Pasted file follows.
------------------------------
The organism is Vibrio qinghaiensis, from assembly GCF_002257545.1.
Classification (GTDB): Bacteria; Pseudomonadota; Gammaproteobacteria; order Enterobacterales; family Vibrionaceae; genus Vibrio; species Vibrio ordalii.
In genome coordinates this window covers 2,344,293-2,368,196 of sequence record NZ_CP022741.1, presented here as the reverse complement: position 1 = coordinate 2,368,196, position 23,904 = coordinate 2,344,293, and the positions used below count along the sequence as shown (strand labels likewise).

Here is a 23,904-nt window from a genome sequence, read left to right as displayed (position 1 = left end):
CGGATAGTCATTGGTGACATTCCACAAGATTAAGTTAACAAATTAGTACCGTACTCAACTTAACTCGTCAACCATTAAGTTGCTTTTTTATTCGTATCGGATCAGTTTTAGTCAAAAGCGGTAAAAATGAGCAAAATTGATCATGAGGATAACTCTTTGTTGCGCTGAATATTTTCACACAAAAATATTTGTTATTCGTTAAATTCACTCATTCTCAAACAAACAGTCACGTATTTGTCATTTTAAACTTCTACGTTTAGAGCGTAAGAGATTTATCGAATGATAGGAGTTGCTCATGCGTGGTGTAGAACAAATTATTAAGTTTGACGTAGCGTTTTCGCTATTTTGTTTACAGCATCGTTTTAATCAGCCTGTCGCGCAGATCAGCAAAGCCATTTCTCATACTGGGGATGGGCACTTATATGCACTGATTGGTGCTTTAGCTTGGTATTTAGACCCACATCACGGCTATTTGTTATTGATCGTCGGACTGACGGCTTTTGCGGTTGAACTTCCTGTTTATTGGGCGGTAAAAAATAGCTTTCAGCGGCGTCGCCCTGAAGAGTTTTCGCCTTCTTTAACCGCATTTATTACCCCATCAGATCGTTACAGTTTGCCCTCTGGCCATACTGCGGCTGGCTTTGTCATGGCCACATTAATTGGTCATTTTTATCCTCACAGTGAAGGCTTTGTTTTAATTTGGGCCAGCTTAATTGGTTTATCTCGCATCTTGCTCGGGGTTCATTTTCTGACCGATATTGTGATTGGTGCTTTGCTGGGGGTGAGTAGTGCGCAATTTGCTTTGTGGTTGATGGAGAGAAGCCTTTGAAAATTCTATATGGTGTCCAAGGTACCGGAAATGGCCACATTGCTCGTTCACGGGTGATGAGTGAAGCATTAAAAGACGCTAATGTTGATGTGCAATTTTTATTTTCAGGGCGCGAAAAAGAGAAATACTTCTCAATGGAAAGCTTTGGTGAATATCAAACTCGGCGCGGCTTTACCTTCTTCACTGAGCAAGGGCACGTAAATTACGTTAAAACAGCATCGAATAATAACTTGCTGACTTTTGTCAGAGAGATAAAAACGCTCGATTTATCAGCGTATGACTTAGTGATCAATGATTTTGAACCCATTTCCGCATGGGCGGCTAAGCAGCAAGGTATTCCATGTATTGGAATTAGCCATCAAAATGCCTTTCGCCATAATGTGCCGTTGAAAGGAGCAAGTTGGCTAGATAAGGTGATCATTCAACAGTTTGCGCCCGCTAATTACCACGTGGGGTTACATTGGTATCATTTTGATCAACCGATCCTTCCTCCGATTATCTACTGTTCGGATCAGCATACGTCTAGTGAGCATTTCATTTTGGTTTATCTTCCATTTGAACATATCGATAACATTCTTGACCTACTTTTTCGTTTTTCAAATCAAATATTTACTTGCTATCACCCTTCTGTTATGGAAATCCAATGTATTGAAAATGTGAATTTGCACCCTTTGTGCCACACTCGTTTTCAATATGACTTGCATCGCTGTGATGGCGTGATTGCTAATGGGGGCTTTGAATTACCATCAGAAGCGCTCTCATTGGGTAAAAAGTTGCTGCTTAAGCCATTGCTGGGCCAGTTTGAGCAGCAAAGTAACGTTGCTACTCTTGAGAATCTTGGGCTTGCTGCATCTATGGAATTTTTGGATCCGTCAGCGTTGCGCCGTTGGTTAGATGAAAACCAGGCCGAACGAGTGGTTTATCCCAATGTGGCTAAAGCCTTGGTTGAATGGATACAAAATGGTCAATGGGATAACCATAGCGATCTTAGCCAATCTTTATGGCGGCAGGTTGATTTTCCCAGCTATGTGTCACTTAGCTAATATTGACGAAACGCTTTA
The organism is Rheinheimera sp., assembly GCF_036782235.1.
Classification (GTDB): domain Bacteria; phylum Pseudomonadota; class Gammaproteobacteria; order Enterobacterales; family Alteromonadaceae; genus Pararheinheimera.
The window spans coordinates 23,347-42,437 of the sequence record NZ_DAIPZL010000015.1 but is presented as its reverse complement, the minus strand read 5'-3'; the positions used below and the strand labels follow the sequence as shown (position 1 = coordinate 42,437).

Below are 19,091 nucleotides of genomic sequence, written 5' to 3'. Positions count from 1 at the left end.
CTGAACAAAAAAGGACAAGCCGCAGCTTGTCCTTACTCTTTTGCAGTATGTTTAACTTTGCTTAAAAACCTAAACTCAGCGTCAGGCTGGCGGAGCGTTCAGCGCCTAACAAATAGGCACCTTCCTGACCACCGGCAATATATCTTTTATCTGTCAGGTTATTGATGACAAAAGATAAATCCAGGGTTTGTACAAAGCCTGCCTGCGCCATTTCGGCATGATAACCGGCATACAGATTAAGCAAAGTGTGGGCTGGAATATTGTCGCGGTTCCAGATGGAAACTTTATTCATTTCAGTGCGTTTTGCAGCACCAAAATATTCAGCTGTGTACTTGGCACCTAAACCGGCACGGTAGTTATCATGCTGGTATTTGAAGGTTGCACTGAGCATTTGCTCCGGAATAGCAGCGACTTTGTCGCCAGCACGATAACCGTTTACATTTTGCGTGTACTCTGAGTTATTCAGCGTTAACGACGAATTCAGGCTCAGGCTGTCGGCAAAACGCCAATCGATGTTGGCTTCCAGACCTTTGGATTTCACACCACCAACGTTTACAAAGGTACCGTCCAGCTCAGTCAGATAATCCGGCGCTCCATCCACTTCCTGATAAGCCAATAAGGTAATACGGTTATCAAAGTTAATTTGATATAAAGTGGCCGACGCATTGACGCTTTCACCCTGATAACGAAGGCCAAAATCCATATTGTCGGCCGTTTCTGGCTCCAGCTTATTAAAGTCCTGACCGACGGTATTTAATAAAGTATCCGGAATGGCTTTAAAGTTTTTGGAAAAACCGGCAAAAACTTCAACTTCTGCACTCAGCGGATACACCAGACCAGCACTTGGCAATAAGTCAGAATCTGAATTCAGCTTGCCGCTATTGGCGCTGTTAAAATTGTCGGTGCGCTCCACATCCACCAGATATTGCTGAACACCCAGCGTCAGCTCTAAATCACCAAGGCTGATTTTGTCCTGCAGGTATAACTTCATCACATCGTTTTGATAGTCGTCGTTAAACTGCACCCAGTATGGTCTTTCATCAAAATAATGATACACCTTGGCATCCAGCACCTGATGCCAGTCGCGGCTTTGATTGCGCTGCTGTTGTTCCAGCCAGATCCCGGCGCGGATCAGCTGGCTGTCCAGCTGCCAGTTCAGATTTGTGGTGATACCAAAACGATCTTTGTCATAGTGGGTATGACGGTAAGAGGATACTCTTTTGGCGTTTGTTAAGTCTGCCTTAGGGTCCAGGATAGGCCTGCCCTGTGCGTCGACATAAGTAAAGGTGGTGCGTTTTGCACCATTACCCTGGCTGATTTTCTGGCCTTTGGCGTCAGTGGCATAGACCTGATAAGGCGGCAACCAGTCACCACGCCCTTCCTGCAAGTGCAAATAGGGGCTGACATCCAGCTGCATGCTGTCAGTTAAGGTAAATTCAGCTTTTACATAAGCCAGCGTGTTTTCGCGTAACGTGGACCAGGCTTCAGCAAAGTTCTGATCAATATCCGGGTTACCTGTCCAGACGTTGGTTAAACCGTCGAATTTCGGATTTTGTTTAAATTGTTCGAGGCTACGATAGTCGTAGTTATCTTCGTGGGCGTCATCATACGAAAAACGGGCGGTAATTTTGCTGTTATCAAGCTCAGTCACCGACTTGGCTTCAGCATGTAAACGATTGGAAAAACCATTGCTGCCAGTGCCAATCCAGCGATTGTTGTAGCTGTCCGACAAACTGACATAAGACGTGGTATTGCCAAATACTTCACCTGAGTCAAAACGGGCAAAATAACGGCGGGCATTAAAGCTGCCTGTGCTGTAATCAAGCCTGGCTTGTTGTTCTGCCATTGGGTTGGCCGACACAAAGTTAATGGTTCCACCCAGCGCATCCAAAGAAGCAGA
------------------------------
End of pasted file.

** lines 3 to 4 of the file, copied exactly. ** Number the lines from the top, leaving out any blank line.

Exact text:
In genome coordinates this window covers 2,344,293-2,368,196 of sequence record NZ_CP022741.1, presented here as the reverse complement: position 1 = coordinate 2,368,196, position 23,904 = coordinate 2,344,293, and the positions used below count along the sequence as shown (strand labels likewise).

Here is a 23,904-nt window from a genome sequence, read left to right as displayed (position 1 = left end):